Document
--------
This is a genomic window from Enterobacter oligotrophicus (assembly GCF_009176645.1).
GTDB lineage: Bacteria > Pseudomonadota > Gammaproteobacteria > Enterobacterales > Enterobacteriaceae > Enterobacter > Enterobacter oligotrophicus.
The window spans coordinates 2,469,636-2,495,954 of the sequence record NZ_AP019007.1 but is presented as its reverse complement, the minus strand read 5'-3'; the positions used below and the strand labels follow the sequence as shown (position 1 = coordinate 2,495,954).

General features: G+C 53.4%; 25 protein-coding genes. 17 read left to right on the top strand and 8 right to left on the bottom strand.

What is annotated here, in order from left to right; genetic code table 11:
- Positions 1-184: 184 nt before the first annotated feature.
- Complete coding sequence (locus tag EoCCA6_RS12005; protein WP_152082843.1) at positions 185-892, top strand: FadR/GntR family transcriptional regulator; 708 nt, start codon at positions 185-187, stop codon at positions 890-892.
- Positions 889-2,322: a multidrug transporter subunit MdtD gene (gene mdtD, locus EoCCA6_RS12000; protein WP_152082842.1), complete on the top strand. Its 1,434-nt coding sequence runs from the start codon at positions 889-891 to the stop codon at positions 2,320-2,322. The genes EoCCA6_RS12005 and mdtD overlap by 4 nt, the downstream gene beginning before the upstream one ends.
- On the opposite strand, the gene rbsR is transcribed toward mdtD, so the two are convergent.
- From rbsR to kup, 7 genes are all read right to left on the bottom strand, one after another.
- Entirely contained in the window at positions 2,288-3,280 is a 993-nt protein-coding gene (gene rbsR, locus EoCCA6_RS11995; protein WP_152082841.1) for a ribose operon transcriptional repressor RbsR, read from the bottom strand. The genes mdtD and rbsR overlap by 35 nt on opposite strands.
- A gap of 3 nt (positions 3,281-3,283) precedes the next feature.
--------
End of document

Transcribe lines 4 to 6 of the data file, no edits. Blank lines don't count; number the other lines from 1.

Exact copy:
General features: G+C 53.4%; 25 protein-coding genes. 17 read left to right on the top strand and 8 right to left on the bottom strand.

What is annotated here, in order from left to right; genetic code table 11:
- Positions 1-184: 184 nt before the first annotated feature.